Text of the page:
The president says it’s only Round One.
As families of victims of the mass shootings in Newtown, Tucson, and Virginia Tech looked on yesterday, the most modest of the gun control proposals put forward in the U.S. Senate could not muster the 60 votes needed to get over Republican opposition. A bipartisan amendment that would have required background checks of all commercial sales of guns (aimed at closing the loophole that had excluded gun shows) was defeated on a vote of 54-46.
Polls suggest that an overwhelming majority of Americans support background checks, but that did not translate into more votes in the Senate where Democrats have a slim majority. Four Democrats from conservative states voted against the measure: Mark Pryor of Arkansas, Max Baucus of Montana, Mark Begich of Alaska, and Heidi Heitkamp of North Dakota. Heitkamp said in a statement that the background checks would “put an undue burdens on law-abiding North Dakotans” and said she would favor measures that focused on mental health policies rather than guns. “This conversation should be about what is in people’s minds, not about what is in their hands,” she wrote. (Majority leader Harry Reid of Nevada also voted against the measure, but for “procedural reasons” that will enable it be taken up again at a later time. See technical explanation here.)
Overall, the votes were a dramatic victory for gun rights and the National Rifle Association. Only 40 senators voted in favor of an assault-weapons ban, and only 46 voted in favor of limits on the size ammunition magazines. In contrast, 57 senators voted in favor of loosening gun restrictions by allowing people with concealed weapons permits to carry them in other states.
In emotional remarks from the White House Rose Garden, Obama called the outcome “a pretty shameful day for Washington” and vowed to press on. Mark Barden, whose 7-year-old son Daniel was killed in the Newtown shooting, also spoke:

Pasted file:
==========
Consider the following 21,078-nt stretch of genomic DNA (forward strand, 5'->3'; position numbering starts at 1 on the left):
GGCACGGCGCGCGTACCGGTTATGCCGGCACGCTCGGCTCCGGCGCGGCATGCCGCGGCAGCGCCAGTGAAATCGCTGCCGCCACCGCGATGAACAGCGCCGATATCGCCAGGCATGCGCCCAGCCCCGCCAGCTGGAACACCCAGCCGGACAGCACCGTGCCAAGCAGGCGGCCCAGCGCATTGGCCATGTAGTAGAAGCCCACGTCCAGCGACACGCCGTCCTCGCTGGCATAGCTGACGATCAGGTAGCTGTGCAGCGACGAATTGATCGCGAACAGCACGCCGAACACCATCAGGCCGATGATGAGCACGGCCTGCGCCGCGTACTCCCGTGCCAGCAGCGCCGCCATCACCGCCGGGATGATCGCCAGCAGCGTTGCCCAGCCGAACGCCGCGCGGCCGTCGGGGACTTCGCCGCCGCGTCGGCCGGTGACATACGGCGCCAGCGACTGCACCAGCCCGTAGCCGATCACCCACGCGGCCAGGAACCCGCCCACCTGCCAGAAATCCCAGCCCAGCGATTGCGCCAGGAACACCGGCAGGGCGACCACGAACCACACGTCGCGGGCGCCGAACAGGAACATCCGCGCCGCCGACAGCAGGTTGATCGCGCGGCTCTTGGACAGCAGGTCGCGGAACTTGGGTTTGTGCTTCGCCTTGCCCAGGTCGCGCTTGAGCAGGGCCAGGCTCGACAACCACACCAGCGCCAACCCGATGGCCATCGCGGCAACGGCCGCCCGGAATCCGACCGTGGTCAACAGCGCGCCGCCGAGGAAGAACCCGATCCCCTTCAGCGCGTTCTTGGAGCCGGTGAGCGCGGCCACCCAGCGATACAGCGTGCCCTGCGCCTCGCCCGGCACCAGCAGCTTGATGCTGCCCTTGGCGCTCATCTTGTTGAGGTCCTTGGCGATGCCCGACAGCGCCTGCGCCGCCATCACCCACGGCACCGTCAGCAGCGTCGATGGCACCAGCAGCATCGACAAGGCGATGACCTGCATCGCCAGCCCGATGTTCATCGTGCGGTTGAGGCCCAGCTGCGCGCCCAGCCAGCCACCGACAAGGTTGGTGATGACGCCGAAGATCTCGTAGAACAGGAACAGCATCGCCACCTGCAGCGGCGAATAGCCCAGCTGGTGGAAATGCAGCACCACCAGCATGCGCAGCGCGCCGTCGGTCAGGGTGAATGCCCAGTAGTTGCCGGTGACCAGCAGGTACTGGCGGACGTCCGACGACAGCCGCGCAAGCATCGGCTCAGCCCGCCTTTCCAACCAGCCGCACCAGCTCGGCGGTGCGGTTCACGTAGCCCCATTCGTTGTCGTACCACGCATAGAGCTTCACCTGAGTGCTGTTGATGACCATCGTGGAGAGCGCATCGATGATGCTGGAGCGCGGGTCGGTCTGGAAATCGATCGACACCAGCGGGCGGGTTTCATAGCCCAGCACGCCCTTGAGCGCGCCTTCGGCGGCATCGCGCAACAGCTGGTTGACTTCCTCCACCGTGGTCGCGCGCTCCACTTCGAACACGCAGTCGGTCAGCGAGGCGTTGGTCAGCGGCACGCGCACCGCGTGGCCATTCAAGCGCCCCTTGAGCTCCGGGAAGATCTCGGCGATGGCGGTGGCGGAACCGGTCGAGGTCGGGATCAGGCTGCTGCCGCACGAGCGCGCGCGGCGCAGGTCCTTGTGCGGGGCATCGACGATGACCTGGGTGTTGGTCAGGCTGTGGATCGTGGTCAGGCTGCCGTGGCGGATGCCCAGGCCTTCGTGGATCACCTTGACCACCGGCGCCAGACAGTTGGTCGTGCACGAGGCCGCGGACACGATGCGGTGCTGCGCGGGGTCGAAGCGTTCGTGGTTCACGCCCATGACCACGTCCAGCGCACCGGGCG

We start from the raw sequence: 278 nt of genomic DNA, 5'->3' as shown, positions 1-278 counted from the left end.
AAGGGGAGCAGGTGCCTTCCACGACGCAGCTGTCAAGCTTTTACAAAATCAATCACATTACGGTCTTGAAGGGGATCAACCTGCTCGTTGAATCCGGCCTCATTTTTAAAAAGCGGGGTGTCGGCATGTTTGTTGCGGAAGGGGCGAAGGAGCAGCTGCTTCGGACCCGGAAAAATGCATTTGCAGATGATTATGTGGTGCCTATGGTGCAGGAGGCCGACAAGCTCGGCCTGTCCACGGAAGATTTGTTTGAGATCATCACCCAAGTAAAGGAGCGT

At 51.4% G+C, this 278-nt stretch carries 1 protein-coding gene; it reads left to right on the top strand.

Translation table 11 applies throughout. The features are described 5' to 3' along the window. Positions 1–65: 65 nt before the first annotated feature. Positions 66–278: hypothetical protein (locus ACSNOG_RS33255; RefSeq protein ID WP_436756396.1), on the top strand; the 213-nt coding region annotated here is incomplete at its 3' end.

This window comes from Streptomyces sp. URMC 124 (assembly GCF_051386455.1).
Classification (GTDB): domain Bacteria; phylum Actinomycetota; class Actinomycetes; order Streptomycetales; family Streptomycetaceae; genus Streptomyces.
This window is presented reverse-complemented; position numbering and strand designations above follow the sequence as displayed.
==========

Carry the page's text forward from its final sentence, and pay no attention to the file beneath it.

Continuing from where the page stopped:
“We’ll return home now, disappointed but not defeated. We return home with the determination that change will happen — maybe not today, but it will happen. It will happen soon. We’ve always known this would be a long road, and we don’t have the luxury of turning back,” he said.
Having learned in the first term the limits of his official powers when it comes to passing domestic legislation, Obama is trying a different approach. After his reelection, he launched a grassroots organizing effort called “Organizing for Action”, building on the infrastructure of his presidential campaign machine, aimed at mobilizing grassroots support for his legislative agenda. While some said yesterday’s defeat suggests the failure of his experiment, it’s simply too early to judge whether it will make an impact.
Obama has given every indication he will keep pushing to mobilize his supporters to put pressure on Congress. White House spokesman, Josh Earnest, said today: “I think we’re pretty close to a consensus on this just as about everywhere except in the United States Congress. And as the President alluded to yesterday, I think that is an indication of the pernicious influence that some special interests have in the United States Congress. And that is going to require a vocalization of public opinion to overcome it.”
But as he does so, Obama has to keep relations cordial with those same Republican lawmakers whose support he needs to pass his other domestic priority of his second term: immigration reform.
Yet it hasn’t been all defeat for the gun control lobby. Since the Newtown shootings, which left 20 children and six adults dead four months ago, four states have passed stricter gun laws. On the other hand, another twelve have loosened them.